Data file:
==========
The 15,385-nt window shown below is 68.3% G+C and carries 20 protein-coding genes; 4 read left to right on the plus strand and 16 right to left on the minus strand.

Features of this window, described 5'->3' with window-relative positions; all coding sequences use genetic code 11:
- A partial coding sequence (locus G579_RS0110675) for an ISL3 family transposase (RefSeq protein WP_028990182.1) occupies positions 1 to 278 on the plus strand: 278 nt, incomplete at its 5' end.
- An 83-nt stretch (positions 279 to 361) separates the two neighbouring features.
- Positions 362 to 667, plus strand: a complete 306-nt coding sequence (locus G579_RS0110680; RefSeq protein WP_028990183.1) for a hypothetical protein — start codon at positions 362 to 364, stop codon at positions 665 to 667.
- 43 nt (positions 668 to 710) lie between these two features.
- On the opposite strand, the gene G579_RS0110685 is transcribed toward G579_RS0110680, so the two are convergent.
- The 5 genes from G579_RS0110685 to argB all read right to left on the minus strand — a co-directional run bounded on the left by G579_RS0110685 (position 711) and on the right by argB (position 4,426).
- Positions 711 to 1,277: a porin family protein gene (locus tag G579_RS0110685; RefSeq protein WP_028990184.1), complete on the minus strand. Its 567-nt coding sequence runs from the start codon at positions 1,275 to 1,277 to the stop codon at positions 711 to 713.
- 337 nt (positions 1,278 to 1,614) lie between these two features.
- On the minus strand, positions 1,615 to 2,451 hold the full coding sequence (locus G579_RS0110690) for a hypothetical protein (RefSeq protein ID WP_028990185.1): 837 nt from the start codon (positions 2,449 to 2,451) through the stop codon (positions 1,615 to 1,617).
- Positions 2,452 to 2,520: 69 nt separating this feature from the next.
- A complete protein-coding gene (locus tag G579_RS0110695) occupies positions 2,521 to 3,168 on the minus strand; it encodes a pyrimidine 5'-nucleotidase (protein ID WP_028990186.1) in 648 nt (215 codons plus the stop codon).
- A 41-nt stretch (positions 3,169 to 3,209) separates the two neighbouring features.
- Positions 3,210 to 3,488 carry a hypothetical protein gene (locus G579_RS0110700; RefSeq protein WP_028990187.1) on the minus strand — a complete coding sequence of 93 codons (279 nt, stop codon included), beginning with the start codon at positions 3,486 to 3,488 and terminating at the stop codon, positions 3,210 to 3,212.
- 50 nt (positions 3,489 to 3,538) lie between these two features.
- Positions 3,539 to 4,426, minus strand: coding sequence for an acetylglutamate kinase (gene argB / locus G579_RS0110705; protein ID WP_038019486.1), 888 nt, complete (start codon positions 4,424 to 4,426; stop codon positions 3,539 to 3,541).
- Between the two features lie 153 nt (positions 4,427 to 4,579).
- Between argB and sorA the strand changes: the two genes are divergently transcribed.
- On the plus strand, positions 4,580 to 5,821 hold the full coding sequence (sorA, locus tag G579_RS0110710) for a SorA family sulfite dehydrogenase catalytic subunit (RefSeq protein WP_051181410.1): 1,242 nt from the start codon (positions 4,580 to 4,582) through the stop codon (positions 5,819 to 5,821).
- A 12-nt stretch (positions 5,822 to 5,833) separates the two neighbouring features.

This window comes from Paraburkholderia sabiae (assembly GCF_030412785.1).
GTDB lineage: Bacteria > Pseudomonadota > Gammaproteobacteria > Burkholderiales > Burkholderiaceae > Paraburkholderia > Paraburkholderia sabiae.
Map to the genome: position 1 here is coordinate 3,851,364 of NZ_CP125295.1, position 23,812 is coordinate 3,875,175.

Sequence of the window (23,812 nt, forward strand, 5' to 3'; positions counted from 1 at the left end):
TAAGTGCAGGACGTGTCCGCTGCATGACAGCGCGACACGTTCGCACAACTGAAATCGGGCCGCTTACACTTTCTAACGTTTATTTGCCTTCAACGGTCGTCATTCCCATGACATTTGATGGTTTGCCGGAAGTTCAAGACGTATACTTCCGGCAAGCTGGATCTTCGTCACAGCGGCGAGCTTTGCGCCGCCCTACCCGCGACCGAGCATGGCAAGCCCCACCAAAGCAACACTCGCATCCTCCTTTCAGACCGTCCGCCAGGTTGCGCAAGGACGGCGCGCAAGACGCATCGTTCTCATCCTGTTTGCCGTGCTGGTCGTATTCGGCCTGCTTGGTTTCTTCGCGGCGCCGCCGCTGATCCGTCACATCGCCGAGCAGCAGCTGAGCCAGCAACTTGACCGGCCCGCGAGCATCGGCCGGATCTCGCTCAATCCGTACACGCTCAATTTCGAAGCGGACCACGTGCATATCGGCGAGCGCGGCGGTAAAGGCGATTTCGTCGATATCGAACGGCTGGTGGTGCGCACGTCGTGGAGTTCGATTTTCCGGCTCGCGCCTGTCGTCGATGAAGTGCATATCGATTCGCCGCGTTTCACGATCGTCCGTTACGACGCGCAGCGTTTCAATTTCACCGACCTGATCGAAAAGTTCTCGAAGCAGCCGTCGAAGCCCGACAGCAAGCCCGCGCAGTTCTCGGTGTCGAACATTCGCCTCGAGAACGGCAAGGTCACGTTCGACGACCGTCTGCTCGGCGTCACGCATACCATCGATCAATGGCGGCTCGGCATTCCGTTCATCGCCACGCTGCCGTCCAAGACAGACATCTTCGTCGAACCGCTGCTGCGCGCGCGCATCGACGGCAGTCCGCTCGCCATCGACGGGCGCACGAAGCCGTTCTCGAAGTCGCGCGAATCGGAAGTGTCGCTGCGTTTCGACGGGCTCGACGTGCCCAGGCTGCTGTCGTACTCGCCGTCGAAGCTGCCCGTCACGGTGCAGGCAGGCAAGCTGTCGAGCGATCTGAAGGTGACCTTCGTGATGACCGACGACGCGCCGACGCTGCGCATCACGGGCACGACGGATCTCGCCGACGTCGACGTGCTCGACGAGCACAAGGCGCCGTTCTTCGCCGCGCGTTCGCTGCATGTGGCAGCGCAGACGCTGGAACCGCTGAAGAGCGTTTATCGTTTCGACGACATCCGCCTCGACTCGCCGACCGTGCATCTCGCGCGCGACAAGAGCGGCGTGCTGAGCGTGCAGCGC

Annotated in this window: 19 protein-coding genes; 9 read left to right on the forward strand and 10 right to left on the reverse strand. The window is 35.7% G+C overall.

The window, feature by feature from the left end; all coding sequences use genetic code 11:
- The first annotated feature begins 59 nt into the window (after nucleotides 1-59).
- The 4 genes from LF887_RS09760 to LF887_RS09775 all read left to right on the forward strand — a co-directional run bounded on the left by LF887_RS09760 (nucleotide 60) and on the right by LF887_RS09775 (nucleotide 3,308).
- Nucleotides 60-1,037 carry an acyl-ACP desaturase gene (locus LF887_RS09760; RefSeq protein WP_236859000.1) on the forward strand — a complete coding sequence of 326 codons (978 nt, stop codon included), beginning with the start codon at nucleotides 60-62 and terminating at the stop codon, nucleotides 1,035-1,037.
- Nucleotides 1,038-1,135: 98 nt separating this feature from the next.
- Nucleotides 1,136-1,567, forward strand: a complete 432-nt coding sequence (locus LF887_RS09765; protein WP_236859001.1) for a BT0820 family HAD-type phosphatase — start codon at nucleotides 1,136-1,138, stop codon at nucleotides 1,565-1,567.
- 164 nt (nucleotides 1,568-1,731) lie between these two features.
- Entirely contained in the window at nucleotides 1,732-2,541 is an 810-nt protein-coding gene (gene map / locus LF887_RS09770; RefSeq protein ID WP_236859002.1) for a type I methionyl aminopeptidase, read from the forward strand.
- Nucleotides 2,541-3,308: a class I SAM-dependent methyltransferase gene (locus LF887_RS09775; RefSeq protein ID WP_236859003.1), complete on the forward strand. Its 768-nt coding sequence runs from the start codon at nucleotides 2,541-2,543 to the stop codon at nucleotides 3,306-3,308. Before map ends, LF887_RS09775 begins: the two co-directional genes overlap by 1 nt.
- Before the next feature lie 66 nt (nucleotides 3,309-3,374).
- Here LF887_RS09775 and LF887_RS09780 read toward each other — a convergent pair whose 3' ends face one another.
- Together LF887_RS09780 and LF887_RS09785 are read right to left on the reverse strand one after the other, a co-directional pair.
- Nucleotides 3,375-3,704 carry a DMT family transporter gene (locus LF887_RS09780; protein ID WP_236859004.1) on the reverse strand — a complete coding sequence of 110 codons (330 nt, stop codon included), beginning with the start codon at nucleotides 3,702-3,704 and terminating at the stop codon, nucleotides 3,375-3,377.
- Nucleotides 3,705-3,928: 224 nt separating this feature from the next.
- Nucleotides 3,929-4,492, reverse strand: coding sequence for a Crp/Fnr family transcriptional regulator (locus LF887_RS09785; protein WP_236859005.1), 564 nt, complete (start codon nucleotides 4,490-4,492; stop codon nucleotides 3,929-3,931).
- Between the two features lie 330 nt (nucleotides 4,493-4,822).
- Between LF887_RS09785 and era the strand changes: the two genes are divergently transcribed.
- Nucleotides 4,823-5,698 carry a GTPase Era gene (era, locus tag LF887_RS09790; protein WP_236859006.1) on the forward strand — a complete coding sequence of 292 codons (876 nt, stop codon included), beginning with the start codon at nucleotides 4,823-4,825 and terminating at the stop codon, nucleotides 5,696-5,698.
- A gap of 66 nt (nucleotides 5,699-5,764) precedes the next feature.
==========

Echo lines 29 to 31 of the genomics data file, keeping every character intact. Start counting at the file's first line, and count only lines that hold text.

- The first annotated feature begins 59 nt into the window (after nucleotides 1-59).
- The 4 genes from LF887_RS09760 to LF887_RS09775 all read left to right on the forward strand — a co-directional run bounded on the left by LF887_RS09760 (nucleotide 60) and on the right by LF887_RS09775 (nucleotide 3,308).
- Nucleotides 60-1,037 carry an acyl-ACP desaturase gene (locus LF887_RS09760; RefSeq protein WP_236859000.1) on the forward strand — a complete coding sequence of 326 codons (978 nt, stop codon included), beginning with the start codon at nucleotides 60-62 and terminating at the stop codon, nucleotides 1,035-1,037.